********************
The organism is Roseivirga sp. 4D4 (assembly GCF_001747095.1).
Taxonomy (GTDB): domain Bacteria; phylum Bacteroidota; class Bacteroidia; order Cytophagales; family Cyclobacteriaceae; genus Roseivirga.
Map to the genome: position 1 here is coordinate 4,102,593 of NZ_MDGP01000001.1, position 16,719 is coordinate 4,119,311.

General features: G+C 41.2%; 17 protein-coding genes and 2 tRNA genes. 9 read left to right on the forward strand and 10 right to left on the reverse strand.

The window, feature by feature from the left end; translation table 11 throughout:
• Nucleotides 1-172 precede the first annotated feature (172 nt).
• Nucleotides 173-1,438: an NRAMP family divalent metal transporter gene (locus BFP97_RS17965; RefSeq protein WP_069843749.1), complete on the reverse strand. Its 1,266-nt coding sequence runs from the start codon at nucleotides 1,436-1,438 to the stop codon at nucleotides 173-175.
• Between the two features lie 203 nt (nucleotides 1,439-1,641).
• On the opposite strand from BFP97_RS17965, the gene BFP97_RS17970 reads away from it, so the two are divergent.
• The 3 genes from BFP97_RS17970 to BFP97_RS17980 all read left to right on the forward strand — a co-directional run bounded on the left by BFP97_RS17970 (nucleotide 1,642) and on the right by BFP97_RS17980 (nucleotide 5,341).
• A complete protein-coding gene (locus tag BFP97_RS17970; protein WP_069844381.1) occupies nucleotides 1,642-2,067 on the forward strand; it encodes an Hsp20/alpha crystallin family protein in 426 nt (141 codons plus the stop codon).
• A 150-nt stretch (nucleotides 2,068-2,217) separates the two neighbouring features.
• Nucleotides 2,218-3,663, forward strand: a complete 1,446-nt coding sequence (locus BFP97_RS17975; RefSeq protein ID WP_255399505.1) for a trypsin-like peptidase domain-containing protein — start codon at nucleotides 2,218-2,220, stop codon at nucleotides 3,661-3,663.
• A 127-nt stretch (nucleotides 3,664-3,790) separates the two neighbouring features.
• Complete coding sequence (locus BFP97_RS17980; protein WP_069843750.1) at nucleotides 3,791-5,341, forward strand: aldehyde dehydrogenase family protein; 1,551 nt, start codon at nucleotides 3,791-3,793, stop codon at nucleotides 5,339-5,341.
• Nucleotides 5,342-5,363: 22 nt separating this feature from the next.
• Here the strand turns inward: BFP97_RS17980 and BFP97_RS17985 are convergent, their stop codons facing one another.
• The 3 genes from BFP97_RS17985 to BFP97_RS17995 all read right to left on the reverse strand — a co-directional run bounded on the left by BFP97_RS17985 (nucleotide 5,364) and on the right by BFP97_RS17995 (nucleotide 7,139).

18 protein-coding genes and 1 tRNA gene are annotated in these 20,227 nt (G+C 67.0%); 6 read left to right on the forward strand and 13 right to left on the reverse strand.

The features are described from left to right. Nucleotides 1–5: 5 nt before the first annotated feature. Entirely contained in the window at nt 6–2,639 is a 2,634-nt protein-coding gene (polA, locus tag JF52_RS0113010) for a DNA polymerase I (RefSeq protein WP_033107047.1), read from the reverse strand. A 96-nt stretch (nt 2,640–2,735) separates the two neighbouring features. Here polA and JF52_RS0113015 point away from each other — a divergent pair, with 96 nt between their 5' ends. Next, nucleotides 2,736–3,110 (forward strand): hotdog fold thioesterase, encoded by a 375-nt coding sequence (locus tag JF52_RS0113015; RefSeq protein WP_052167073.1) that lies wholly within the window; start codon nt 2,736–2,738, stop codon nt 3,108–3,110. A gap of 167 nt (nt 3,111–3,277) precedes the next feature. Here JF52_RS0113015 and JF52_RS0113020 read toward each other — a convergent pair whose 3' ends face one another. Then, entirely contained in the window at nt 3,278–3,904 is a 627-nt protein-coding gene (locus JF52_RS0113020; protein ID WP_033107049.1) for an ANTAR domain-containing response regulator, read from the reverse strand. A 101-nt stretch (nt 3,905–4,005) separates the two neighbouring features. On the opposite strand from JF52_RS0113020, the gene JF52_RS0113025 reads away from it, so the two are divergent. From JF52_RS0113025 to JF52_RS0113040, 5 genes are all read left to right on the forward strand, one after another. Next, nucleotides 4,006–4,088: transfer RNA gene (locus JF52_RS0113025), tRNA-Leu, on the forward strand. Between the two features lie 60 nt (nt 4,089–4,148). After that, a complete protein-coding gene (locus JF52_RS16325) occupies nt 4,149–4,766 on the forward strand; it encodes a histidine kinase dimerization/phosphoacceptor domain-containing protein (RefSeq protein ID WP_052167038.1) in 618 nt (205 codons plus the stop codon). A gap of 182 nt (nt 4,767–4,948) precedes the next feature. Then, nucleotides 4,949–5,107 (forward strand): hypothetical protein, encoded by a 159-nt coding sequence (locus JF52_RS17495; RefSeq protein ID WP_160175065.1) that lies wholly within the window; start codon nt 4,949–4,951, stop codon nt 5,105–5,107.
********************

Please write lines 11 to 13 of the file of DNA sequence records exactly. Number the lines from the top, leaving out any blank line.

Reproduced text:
• A complete protein-coding gene (locus tag BFP97_RS17970; protein WP_069844381.1) occupies nucleotides 1,642-2,067 on the forward strand; it encodes an Hsp20/alpha crystallin family protein in 426 nt (141 codons plus the stop codon).
• A 150-nt stretch (nucleotides 2,068-2,217) separates the two neighbouring features.
• Nucleotides 2,218-3,663, forward strand: a complete 1,446-nt coding sequence (locus BFP97_RS17975; RefSeq protein ID WP_255399505.1) for a trypsin-like peptidase domain-containing protein — start codon at nucleotides 2,218-2,220, stop codon at nucleotides 3,661-3,663.